90% of carnitine is located in skeletal and cardiac muscle cells. A deficiency can seriously impair the normal functioning of the heart and muscles. This is particularly true among vegetarians, who are more likely to experience carntine deficiency. The reason for this is simple: carnitine is most abundant in meats and milk. Thus, vegetarians could benefit immensely from supplementation.
According to several studies, carnitine supplementation resulted in significant improvements in cardiovascular function after exercise in several double-bline studies among athletes and normal subjects alike. Moreover, carnitine can improve exercise intensity and endurance through fat oxidation and by reducing blood lactic acid levels.
How much is usually taken? Most people do not need carnitine supplements. For therapeutic use, typical amounts are 1–3 grams per day.
It remains unclear whether the propionyl-L-carnitine form of carnitine used in congestive heart failure research has greater benefits than the L-carnitine form, since limited research in both animals and humans with the more common L-carnitine has also shown very promising effects.10
Are there any side effects or interactions? L-carnitine has not been consistently linked with any toxicity.
11-15-2009, 02:01 AM
After doing some reading, I'm wondering if a new Carnitine-Nitrate might show up in the near future? Anyone know mif this might have any benefit over Plcar/GPLC etc?
11-16-2009, 12:09 AM
11-16-2009, 11:13 AM
I would buy neither for the purpose of up-regulating AR's. An increase in TEST will increase regulation.
Cortisol, alcohol, and Soy(some say) are some examples that can lead to a decrease in AR's.
11-16-2009, 12:52 PM
Studies have been done that supposedly show they "increase" the amount of actual ARs within the muslce or increase the density and sensitivity of them not upregulate "dirty" ARs like some people think NAC does. Whether they do a great job at this or not I dont know but I am curious as to which may do it better if any. I am purchasing it more for carnitine's effect on shuffling fat into the mitochondria for fuel but if one of them was better than another pertaining AR increasing/sensitivity or whatever then I would choose that one.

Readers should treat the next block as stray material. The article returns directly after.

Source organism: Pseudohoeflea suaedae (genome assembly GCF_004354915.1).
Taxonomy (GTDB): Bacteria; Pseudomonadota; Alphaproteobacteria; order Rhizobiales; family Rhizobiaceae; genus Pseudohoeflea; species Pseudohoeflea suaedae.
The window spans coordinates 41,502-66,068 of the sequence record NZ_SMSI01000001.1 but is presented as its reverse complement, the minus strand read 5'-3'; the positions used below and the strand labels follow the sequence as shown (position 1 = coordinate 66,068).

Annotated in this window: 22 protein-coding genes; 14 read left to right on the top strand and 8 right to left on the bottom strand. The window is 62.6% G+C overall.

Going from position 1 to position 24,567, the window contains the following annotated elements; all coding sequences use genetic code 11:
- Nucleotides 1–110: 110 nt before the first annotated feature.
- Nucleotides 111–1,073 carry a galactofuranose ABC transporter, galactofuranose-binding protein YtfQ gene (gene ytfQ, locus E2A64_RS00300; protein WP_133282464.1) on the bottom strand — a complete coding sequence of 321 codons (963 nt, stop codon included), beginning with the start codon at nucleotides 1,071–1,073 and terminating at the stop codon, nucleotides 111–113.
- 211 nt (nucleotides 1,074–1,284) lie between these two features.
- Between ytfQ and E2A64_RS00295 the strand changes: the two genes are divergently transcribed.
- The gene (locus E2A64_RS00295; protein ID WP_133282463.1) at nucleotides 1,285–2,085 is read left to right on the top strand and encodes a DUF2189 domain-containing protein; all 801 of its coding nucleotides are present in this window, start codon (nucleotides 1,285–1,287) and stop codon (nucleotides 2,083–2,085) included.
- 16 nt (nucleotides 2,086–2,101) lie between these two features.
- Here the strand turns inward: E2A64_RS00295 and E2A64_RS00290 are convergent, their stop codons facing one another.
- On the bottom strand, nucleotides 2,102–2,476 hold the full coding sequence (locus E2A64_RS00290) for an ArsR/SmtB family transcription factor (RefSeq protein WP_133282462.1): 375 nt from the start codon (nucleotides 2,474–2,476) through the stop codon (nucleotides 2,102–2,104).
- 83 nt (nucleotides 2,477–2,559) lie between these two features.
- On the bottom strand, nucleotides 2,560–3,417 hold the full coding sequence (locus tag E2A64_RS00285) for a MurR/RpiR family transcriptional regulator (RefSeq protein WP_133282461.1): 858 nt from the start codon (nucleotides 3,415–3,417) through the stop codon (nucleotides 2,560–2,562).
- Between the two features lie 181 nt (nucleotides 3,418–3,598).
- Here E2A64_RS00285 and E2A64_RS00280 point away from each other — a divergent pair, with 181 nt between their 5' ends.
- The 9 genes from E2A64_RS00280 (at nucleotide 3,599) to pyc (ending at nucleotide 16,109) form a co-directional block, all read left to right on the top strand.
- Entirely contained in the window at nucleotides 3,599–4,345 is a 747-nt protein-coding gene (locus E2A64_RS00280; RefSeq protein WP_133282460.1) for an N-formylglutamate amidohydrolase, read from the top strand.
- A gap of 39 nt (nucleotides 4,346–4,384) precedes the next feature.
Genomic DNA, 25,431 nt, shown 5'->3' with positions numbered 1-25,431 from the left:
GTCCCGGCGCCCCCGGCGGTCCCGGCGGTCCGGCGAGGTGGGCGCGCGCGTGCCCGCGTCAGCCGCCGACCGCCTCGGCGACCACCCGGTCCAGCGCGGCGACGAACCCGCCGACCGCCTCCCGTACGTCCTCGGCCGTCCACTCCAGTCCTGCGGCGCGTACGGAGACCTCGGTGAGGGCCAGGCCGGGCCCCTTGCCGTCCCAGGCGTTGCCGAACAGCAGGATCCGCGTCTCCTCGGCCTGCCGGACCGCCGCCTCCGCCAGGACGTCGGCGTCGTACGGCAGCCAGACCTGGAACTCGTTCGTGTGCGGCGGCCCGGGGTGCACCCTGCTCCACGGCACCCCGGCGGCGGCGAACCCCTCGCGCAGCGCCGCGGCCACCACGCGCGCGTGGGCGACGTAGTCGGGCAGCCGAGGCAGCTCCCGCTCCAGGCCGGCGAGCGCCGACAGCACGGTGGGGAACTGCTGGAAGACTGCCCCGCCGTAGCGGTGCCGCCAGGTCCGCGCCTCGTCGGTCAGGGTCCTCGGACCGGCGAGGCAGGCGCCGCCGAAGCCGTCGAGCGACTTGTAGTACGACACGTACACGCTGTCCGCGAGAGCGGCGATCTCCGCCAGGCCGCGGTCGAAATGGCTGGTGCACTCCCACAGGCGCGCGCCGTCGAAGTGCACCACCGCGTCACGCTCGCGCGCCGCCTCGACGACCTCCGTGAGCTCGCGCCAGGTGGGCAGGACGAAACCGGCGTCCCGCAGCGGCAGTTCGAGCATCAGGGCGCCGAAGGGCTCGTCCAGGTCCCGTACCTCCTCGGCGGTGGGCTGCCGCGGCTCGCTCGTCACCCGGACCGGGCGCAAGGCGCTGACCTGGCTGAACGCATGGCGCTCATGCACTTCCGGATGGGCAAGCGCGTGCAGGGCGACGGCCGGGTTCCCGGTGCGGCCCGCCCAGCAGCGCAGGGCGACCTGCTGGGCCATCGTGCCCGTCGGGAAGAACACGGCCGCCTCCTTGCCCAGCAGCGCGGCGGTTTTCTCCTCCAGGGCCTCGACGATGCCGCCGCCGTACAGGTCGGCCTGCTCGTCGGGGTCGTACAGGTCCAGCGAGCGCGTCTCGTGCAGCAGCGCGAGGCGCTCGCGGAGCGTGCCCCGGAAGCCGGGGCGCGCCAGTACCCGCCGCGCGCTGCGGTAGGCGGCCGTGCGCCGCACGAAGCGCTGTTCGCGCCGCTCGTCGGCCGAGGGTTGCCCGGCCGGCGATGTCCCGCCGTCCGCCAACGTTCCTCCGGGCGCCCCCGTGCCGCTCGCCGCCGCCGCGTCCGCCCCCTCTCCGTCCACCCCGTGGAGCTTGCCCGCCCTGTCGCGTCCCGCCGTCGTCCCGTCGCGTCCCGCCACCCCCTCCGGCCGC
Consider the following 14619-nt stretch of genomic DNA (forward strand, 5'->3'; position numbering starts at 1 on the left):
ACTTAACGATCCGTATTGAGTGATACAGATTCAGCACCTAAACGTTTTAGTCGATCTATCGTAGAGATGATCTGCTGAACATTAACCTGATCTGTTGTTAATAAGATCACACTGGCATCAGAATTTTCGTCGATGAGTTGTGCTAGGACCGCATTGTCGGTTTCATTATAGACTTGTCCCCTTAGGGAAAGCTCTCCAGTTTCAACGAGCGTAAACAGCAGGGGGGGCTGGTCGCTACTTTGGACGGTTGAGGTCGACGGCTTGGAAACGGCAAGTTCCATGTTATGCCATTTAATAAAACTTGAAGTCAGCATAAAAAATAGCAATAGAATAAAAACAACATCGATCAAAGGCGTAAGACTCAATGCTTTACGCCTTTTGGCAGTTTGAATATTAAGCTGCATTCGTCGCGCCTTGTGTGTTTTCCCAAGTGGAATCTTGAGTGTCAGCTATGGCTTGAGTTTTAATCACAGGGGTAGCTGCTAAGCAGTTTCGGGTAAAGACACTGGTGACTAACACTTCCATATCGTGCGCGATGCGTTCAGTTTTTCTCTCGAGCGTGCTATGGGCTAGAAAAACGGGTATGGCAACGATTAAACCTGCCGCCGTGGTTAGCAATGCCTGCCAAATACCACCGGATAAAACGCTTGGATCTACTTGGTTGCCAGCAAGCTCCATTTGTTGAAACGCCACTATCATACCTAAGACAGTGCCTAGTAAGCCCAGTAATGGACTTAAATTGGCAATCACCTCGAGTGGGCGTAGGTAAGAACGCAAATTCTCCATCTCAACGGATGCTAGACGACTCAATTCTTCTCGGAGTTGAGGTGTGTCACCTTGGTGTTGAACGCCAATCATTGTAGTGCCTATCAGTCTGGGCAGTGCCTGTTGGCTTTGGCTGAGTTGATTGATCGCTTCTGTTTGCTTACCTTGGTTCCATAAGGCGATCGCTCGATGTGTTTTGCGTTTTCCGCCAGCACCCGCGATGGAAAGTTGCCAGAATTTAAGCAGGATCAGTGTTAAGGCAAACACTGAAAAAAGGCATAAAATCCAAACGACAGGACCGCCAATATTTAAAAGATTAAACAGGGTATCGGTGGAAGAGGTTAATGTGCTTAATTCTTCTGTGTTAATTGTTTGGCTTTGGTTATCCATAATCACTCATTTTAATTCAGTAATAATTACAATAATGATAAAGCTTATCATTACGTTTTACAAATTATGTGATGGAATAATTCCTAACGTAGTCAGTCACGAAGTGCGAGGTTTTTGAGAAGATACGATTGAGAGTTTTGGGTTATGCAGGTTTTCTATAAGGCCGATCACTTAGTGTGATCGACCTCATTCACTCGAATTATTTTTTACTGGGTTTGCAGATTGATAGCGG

11-16-2009, 01:05 PM
11-16-2009, 01:51 PM
11-16-2009, 02:48 PM
11-16-2009, 02:50 PM
Androgenic responses to resistance exercise: effects of feeding and L-carnitine.
http://www.ncbi.nlm.nih.gov/pubmed/16826026?ordinalpos=1&itool=En %20trezSystem2.PEntrez.Pubmed. Pub%20med_ResultsPanel.Pubmed_ Discov%20eryPanel.Pubmed_Disco very_RA&l%20inkpos=4&log$=rela tedarticles&%20logdbfrom=pubme d
11-16-2009, 02:51 PM
11-16-2009, 03:03 PM
11-18-2009, 06:24 AM
11-19-2009, 01:35 PM
i think the issue is what/which ester form will work best for you to have a huge pool of L-carnitine in there...once Car is in there,,,all those neat studies and benefits will be happening,,,the problem here is the delivery.
injecting l-carnitine is one thing but OTC purpose i guess should try or take all the forms in a shot gun format to get all in there LOL
i mean how much difference will it make though to AR in vivo?? that would be great if it can increase sensitivty or the numbers of AR but so does post workout carbs/whey they increase the nubmers as well.
11-19-2009, 03:26 PM
11-19-2009, 03:43 PM
in a 32 ounce gatorade bottle -
1 flat tsp LCLT
1 flat tsp PLCAR
1 gram Taurine
3 grams Beta-alanine
2 grams calcium citrate
4 scoops Xtend
1 capsule of Sline-sane (it's a Norvaline/Banaba/Gymnemma supp)
Evolutionary Muse - Inspire to Evolve
Flawless Skin Couture - We give you the tools to make you Flawless
11-20-2009, 11:03 AM
I am assuming that this is with the gatorade not just water mixed in with the ingredients in a gatorade bottle?
Also how do you like the Alpha-GPC I have been meaning to try some but have not yet, notice anything better with focus when taking it? Looks like a real good mix you got there. Thanks for the info.
11-20-2009, 01:47 PM
11-20-2009, 01:56 PM
William J. Kraemer1 , Jeff S. Volek1, Barry A. Spiering1 and Jakob L. Vingren1
Human Performance Laboratory, Department of Kinesiology, Department of Physiology and Neurobiology, University of Connecticut, 06269 Storrs, CT, USA
Received: 20 October 2004 Accepted: 24 November 2004 Published online: 10 June 2005
Summary. Early research investigating the effects of L-carnitine supplementation has examined its role in substrate metabolism and in acute exercise performance. These studies have yielded equivocal findings, partially due to difficulties in increasing muscle carnitine concentrations. However, recent studies have proposed that L-carnitine may play a different role in exercise physiology, and preliminary results have been encouraging. Current investigations have theorized that L-carnitine supplementation facilitates exercise recovery. Proposed mechanism is as follows: 1) increased serum carnitine concentration enhances capillary endothelial function; 2) increased blood flow and reduced hypoxia mitigate the cascade of ensuing, destructive chemical events following exercise; 3) thus allowing reduced structural damage of skeletal muscle mediated by more intact receptors in muscle needed for improved protein signaling. This paradigm explains decreased markers of purine catabolism, free radical formation, and muscle tissue disruption after resistance exercise and the increased repair of muscle proteins following long-term L-carnitine supplementation.